When octopuses go hunting for prey, they sometimes end up "dining" on members of their own species, and the cephalopods seem to have a taste for their victims' arm tips.
Divers have captured video of this octopus-on-octopus action in the wild for the first time on video.
In a new study, researchers described three cases of cannibalism in the common octopus — Octopus vulgaris — recorded with a camcorder by scuba divers in Ría de Vigo, Spain, located on the northeastern Atlantic coast. In two of the cases, the predators had started to eat the tips of the arms of their prey by the time the divers found them. [See Images of the Cannibalistic Octopus]
And, in one of the cases, the predator had access to more "traditional" prey in the form of mussels, but it still chose to feed on another, smaller octopus.
Although scientists had been aware of cannibalism occurrences among members of O. vulgaris, the previously reported cases were known only from analyses of stomach contents and laboratory observations, the researchers wrote in the study published Sept. 8 in the Journal of Comparative Psychology.
However, "this behavior has never been described from direct observations in the wild by scuba diving," said study author Jorge Hernández-Urcera of the Institute of Marine Research (IIM) in Vigo, Spain.
The researchers documented the first of the three cannibalism cases on Dec. 11, 2012, at a depth of 40 feet (12 meters), on a rocky bottom off the Cíes Islands, which are part of the National Park of the Atlantic Islands of Galicia (NAPAIG). A male octopus weighing about 4.85 pounds (2.2 kilograms) was holding in its grasp a smaller octopus without visible sexual characteristics, which weighed a bit less than a pound (about 400 grams). [See Video of the Cannibalistic Octopus in Action]
"The animal was dead, showing a pale white color and the tips of its arms had been eaten," the researchers wrote.
The second case was recorded July 13, 2013, on a sandy bottom about 60 feet (18 m) below the surface near the Estelas Islands. A male octopus of about the same weight as the in first case carried an octopus weighing a bit more than a pound (540 grams) inside a ball-shaped sack that it had formed with its arms and web – the skin between its arms that it can spread to capture prey.
The diver who recorded the case realized that "the prey was still alive, because it poked and moved one of its arms between the dorsal pair of arms of the predator," the researchers wrote. The diver disturbed the predator, which in turn let go of the prey, letting it escape, and therefore the researchers classified this case as "an attempted predation."
The third recorded case occurred Nov. 26, 2013, at a depth of about 45 feet (14 m), on a rocky bottom off the Cíes Islands, also within NAPAIG. A female octopus of almost 4 pounds (1.8 kg) was holding an octopus weighing less than a pound (about 350 grams), of unknown sex. The prey was already dead when the diver saw it, "with a pale white color and the tips of the arms eaten," the researchers wrote.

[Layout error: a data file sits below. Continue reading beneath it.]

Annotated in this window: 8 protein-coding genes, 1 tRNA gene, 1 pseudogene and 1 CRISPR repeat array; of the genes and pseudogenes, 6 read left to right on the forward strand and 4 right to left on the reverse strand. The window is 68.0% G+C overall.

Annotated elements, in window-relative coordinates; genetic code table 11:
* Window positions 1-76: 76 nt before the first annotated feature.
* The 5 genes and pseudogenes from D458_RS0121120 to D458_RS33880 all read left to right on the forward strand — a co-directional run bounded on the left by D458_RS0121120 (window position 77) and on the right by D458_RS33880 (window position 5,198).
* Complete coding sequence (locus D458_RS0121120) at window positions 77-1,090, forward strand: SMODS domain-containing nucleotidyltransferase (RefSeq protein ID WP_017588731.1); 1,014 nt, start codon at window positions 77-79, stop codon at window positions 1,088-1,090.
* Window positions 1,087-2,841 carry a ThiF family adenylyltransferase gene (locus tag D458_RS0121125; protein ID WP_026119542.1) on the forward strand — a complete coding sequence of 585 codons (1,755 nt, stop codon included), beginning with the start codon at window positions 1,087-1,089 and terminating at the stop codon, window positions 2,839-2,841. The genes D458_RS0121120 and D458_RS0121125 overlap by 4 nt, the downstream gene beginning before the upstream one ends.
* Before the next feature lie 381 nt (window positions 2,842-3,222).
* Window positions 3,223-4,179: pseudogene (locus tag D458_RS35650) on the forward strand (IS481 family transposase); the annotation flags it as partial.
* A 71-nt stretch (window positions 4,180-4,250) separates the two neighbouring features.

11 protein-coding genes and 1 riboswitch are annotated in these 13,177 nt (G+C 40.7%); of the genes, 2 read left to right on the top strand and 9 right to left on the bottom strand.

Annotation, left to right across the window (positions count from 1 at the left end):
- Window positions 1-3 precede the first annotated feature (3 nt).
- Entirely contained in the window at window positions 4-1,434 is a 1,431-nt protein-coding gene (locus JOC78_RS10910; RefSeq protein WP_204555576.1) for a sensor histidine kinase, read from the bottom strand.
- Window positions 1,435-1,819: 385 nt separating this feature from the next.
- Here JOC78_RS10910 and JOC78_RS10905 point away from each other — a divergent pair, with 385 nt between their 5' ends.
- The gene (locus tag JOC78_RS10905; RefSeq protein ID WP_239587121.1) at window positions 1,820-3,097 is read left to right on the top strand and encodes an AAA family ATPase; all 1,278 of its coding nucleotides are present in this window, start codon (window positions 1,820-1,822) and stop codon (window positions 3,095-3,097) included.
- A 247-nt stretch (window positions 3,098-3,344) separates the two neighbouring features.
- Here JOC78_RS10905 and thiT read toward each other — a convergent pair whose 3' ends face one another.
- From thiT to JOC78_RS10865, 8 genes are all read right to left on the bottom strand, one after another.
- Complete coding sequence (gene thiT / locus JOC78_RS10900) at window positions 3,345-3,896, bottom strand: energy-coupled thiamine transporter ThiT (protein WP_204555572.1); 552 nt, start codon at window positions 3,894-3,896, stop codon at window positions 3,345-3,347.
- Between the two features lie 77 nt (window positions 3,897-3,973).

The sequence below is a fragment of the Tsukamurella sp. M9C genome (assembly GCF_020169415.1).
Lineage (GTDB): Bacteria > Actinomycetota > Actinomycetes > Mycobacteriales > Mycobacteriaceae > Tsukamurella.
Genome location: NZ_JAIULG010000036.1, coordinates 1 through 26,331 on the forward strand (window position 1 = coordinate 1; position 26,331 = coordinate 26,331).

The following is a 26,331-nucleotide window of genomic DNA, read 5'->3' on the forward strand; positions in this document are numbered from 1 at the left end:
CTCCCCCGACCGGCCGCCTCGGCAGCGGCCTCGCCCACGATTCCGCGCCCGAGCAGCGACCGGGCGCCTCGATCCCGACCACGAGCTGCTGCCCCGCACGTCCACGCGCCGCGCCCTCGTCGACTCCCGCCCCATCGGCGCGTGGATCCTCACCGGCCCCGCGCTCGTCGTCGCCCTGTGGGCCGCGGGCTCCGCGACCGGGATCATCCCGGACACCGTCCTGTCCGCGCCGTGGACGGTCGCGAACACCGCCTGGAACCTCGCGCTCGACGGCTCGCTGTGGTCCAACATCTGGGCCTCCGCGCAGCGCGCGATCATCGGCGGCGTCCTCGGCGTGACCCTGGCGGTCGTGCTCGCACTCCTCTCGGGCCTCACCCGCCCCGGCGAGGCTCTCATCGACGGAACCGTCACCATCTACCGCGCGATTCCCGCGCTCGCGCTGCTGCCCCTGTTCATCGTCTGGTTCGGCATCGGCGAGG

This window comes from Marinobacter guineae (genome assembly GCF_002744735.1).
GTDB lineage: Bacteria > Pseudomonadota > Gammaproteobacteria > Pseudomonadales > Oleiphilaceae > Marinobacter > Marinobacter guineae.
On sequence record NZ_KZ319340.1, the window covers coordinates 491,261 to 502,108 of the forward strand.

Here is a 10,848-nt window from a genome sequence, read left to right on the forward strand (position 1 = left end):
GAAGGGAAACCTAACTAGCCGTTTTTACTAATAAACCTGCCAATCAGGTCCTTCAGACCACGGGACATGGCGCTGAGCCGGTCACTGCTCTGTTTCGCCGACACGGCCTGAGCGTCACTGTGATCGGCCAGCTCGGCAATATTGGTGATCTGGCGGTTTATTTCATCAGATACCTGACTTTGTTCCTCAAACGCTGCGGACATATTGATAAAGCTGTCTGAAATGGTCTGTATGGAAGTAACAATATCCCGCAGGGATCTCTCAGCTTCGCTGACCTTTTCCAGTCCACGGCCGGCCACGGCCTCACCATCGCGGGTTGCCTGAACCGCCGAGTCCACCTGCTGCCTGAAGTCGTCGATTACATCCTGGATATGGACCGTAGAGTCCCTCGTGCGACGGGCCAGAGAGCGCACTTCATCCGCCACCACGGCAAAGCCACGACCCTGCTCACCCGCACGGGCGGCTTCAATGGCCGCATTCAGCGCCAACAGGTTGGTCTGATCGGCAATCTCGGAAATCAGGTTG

Cannibalistic behavior in octopuses may be motivated by various factors, the researchers said.
When octopuses are in captivity, and too many of them are introduced to the same aquarium or an on-growing cage – a type of floating cage in which octopuses are reared, they may resort to cannibalism as a means of defending their territory, Hernández Urcera said.
"The existence of territoriality in octopuses is, however, controversial," he said, adding that studies have shown varying results on this phenomenon.
Territoriality, the lack of available prey and the vulnerability of smaller males to being eaten by larger females are some of the potential reasons for cannibalistic behavior among octopuses in the wild, Hernández Urcera told Live Science.
However, the researchers think the most probable cause of cannibalism in the cases observed is the high net energy gained from preying on other octopuses.
For example, when an octopus feeds on a smaller member of its species, it receives the same amount of energy it would get by feeding on a large number of mussels — its common prey, Hernández Urcera said. But the cost of capturing another octopus is lower than the energy cost of snagging all of those mussels. In addition, an octopus may choose to feed on another member of its species instead of mussels because itcan get more protein per gram from octopus meat than from mussels. Moreover, handling another octopus requires less energy than opening the number of mussels whose weight would be equivalent to the weight of meat provided by a single octopus.
The research was conducted under the leadership of Angel Guerra of the Institute of Marine Research in Vigo, as part of the Cefaparques Project funded by Spanish National Research Council.